Models Aren’t Meant to Be Rigid!. A Case New Holland Combine Case Study. Epicenter Development Group Client List. Automotive/Trucking Amtex Corporation – Ohio Bellemar Parts – Ohio Case New Holland – Nebraska Chrysler Motors/Jeep – Ohio Eaton Corporation - Kentucky, Michigan
Models Aren’t Meant to Be Rigid!
A Case New Holland Combine Case Study
The GreenRoom Engineering Process
Put as many of the calculations and variables in a linked spreadsheet as possible. Spreadsheets are “user-friendly” to people.
Before we built our model, we identified several variables that had the potential to change. We put these variables into spreadsheet tables.
Every Variable that could be put into the spreadsheet – was!
A spreadsheet system was developed to create crane routings for the model.
The spreadsheet also identified the crane movement and processing times for the model.
Create “toggles” in the model to turn on and off elements “on the fly”
In our model, we could manually turn off paint booths during the model run by manually setting certain key variables. This allowed us to rapidly experiment with how the system reacted to downtime or less available stations.
Example: “wait until stop_paint2=0 #for manual shutdown of paint line”
Use “rules-of-thumb” that govern how information is used
Instead of hard-coding the model to handle every scenario, we used “rules-of-thumb” logic. This allowed the model to adjust to most scenarios (ex: rules to handle “traffic control” for carriers in the system)
#part is e-coat only and zone is free and Stop19 queue is open
If zlock[3,1]=0 and color=0 and size<3 and partcounter[(loc(l_Stop_19_Q_1))]+partcounter[(loc(l_Stop_19))]<2 then
#part is e-coat only and zone is free and Stop19 queue is not open - send through topcoat
If zlock[3,1]=0 and color=0 and size<3 and partcounter[loc((l_Stop_20_Q_1))]+partcounter[loc((l_Stop_20))]<2 then
Nextroute=3 #send through topcoat
#part is e-coat only and zone is free and Stop19 queue is not open and paint is backed up - send to paint overflow queue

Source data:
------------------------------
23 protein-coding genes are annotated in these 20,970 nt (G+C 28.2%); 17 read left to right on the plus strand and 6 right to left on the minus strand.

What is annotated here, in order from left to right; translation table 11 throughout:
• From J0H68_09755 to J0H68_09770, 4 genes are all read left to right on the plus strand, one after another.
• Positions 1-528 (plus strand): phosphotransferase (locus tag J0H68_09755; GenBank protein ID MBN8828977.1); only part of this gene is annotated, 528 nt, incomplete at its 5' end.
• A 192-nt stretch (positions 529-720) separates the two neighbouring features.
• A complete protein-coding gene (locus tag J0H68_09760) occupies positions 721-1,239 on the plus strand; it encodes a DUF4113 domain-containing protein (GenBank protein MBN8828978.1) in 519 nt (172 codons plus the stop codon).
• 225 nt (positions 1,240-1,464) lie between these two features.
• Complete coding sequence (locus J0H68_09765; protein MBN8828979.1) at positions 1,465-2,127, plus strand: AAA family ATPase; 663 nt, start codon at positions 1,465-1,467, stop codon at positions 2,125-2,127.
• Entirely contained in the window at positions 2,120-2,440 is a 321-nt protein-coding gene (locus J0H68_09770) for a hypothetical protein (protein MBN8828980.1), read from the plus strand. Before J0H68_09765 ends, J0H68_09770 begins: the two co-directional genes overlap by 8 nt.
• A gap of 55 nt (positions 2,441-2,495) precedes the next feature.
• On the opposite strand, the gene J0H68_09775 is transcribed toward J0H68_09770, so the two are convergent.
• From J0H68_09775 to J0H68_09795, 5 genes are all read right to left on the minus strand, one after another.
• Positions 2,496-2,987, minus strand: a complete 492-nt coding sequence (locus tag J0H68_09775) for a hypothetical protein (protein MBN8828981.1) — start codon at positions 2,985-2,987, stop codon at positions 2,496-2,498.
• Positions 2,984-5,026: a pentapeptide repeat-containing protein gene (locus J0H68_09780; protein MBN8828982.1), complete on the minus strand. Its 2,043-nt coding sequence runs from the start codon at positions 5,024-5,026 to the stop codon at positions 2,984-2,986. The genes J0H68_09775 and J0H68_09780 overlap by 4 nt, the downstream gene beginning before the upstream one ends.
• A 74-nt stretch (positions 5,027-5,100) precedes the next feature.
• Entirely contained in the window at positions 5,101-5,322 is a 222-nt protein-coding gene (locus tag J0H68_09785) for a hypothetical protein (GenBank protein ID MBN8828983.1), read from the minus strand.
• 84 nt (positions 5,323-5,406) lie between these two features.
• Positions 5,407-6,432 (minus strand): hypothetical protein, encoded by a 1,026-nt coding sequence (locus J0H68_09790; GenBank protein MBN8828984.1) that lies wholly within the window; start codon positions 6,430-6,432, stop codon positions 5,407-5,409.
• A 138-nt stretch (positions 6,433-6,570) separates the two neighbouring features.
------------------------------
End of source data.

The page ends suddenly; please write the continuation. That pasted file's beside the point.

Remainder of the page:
If zlock[3,1]=0 and color=0 and size<3 and partcounter[(loc(l_Stop_07_Q_1))]+partcounter[(loc(l_Stop_07))]<2 and size<3 and (paintoverflow_counter<paintoverflow_target or offshift>0) then
Nextroute=4 #to paint queue
Use subroutines so changes can be made more globally when necessary.
Subroutines give you single point control over general model functions.
#####This is a multi-purpose subroutine for chain delays
##s_stop_delay(stopped, queue_index, chain_trans, stop_point)
# "stopped" is whether the unit stopped due to non-queue backups.
# "queue_index" is the index of the next conveyor to consider for queue delays
# "chain_trans" is whether there is a chain transfer involved in the move. This will always happen
# "stop_point" says that this is a stop point - if there is a queue delay then we need to do a full start
###########start with whether we need to chain delay or not
If queue_index=0 then goto L2 #skip conveyor release delay step
If clock(min)-Zone_Delay[queue_index,1]<Std_queue_delay then #wait if turned on(queue_index>0) or part is in next zone
wait .03 #wait 2 seconds and check again
If stop_point=1 then stopped=1 #if we had to wait, then there is a stop delay
If stopped=1 then wait rand(STD_Stop_Delay_Max) min #we must do a chain start
If chain_trans=1 then wait rand(STD_Chain_Delay_Max) min #we must do a chain to chain wait
Keep things simple! (K.I.S.S. Principle)
Our goal is always to use the simplest logic necessary to “get the job done”. Although we have several model locations, most P&F locations used the same operation logic with minor variations.
#Index 20, next index 21
s_stop_delay(0,21,0,0) #forced to stop, next index, chain trans?, stop point?